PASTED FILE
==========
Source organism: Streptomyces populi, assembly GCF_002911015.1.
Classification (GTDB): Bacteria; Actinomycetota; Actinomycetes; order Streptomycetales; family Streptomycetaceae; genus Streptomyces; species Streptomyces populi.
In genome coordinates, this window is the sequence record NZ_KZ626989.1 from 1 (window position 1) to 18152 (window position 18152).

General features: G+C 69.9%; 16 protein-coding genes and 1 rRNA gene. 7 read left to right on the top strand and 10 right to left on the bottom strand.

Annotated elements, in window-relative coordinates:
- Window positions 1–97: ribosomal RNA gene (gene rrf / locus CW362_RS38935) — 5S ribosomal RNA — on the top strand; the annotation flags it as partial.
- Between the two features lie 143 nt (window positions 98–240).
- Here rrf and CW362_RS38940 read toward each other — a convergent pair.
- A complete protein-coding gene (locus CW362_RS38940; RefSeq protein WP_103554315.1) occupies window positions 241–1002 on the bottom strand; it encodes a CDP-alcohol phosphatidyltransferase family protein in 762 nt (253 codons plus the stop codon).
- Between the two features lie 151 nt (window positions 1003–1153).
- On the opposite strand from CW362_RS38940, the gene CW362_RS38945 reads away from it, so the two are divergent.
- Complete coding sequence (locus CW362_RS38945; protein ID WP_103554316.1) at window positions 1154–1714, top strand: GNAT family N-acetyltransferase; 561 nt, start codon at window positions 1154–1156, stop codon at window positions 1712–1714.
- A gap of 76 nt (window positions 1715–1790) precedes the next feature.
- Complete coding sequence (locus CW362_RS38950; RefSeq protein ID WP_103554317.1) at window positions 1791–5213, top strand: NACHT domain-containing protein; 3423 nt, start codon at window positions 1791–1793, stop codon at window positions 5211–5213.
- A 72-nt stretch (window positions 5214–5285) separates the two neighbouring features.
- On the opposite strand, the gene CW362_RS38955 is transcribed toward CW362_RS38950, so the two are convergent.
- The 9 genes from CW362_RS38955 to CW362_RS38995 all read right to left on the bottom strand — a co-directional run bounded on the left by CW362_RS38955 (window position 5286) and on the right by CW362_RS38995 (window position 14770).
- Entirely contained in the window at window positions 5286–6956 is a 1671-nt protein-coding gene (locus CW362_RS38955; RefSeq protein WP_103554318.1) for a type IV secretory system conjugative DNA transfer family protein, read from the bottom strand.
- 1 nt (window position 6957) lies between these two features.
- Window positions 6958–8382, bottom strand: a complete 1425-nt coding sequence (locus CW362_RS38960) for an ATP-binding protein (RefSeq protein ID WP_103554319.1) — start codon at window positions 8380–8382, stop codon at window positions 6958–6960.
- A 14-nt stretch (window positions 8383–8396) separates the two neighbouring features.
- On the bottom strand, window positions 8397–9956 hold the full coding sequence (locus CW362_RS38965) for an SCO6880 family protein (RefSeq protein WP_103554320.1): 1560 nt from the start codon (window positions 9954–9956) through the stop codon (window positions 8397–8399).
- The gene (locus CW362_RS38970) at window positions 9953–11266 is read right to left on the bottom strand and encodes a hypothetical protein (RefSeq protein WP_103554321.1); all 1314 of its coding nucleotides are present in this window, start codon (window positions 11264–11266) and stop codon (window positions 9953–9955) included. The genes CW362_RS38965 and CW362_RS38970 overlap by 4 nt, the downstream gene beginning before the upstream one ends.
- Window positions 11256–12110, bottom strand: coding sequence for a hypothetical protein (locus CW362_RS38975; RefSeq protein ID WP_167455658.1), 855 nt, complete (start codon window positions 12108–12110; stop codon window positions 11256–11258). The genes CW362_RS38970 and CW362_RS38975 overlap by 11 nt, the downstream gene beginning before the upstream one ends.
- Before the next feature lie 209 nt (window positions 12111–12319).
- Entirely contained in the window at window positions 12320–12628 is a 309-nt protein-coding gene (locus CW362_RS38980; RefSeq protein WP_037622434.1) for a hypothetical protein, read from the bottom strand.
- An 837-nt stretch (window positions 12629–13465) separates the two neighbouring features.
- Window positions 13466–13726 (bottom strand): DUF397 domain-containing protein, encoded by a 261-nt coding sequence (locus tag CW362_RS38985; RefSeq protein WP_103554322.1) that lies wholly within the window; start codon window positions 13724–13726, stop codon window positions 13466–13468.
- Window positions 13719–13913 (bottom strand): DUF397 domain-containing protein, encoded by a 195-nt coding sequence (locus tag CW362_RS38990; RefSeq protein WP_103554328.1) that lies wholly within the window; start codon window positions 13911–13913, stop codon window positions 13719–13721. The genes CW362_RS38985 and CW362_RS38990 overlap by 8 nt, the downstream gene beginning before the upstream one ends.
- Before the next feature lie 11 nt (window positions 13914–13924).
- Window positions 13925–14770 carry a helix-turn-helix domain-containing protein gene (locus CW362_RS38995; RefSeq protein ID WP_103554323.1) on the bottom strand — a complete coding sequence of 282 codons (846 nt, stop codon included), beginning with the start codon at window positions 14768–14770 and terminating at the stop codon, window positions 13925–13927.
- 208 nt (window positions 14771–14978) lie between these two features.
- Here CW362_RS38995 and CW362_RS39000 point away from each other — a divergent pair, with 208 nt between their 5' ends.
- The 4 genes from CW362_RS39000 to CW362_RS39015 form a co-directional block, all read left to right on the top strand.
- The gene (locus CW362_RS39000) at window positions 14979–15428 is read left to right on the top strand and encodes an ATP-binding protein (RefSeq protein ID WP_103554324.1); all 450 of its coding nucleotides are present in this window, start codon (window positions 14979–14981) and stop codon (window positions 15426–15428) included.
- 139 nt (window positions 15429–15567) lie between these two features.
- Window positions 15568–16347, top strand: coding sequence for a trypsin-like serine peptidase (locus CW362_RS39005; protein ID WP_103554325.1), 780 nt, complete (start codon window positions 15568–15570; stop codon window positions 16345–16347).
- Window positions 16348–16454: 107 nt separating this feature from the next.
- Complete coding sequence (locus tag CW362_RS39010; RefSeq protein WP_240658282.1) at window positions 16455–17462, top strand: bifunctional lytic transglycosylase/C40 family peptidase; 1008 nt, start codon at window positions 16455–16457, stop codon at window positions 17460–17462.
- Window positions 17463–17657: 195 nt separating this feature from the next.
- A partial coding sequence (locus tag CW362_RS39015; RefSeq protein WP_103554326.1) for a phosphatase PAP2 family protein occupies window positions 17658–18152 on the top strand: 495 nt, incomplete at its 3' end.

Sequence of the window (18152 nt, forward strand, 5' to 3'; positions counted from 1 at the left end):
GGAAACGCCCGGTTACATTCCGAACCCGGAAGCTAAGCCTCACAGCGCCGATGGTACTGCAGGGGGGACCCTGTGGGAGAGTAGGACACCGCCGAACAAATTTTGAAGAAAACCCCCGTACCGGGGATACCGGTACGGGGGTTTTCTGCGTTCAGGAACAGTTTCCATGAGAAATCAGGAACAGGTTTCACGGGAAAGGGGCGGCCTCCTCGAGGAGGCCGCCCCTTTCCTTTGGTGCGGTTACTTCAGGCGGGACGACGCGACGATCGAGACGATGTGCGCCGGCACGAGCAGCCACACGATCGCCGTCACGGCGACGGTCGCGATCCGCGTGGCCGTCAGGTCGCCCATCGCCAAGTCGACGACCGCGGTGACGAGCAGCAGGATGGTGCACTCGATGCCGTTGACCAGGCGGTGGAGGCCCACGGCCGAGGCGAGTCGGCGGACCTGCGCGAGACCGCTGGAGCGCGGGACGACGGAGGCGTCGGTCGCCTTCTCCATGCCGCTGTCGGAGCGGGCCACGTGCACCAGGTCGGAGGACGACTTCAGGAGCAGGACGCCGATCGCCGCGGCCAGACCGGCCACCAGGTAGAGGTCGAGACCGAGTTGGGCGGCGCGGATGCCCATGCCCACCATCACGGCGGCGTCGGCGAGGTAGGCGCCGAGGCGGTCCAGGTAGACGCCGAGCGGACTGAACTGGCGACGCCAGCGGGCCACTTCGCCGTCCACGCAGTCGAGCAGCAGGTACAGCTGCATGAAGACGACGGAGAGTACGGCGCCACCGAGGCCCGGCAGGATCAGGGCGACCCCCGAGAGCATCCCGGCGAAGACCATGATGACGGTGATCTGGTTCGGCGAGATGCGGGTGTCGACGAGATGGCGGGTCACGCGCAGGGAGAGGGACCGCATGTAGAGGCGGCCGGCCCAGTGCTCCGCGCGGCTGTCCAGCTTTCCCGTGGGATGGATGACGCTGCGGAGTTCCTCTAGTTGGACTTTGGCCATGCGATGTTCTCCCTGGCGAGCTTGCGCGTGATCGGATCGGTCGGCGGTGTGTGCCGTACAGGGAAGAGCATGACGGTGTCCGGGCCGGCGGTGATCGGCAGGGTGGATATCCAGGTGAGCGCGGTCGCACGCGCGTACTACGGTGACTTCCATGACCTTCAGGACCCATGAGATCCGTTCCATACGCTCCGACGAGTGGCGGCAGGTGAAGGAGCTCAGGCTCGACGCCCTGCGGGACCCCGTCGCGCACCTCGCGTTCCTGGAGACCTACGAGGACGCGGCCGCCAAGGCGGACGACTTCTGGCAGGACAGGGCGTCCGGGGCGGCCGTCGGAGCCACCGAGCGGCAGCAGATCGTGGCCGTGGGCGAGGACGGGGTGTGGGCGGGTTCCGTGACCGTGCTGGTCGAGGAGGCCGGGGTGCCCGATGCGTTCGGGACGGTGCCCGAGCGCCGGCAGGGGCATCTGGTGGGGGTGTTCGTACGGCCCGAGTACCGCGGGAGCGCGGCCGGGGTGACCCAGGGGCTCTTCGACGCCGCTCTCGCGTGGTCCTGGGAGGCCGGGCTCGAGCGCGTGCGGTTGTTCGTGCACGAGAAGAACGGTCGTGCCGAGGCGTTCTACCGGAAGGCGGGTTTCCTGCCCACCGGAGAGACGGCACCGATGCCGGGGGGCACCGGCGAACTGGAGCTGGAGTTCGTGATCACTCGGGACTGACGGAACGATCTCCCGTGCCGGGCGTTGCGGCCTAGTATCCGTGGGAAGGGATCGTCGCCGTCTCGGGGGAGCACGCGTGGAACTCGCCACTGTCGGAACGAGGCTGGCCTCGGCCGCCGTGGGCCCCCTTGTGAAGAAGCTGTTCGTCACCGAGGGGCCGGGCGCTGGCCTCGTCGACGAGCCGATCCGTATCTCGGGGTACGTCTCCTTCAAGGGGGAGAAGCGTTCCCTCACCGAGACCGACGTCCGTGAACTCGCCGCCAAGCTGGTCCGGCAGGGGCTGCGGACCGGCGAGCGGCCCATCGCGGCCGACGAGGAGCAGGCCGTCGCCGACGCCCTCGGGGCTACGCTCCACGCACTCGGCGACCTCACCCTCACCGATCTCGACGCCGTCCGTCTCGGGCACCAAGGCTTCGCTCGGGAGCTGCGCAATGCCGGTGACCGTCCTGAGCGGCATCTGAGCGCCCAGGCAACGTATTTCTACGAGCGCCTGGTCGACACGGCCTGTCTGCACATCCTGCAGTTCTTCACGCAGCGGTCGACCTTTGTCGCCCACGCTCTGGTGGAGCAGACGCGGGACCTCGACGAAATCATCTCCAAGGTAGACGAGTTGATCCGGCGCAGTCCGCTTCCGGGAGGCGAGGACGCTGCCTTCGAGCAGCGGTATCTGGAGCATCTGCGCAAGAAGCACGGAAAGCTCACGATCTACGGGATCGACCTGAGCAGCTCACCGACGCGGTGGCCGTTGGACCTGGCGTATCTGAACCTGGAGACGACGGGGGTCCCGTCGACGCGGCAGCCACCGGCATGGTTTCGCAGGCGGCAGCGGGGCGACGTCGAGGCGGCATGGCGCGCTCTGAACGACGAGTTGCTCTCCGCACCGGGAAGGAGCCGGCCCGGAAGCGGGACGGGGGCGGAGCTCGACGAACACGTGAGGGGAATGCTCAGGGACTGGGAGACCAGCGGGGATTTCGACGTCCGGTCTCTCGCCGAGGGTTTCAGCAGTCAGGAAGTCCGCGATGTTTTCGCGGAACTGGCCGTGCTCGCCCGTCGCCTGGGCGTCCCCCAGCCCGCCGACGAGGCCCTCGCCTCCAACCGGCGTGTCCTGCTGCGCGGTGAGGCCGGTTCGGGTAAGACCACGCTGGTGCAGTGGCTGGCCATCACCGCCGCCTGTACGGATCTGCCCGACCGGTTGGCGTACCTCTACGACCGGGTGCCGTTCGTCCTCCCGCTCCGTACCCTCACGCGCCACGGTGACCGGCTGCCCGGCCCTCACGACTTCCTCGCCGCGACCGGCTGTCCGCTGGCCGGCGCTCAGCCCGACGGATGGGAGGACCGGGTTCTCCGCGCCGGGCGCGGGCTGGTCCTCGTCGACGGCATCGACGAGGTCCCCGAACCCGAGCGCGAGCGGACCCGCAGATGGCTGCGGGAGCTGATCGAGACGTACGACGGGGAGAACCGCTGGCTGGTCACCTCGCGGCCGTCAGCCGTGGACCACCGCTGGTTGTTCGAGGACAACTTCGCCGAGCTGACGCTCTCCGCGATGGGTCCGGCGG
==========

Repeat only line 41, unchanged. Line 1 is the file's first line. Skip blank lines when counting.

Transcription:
- A partial coding sequence (locus tag CW362_RS39015; RefSeq protein WP_103554326.1) for a phosphatase PAP2 family protein occupies window positions 17658–18152 on the top strand: 495 nt, incomplete at its 3' end.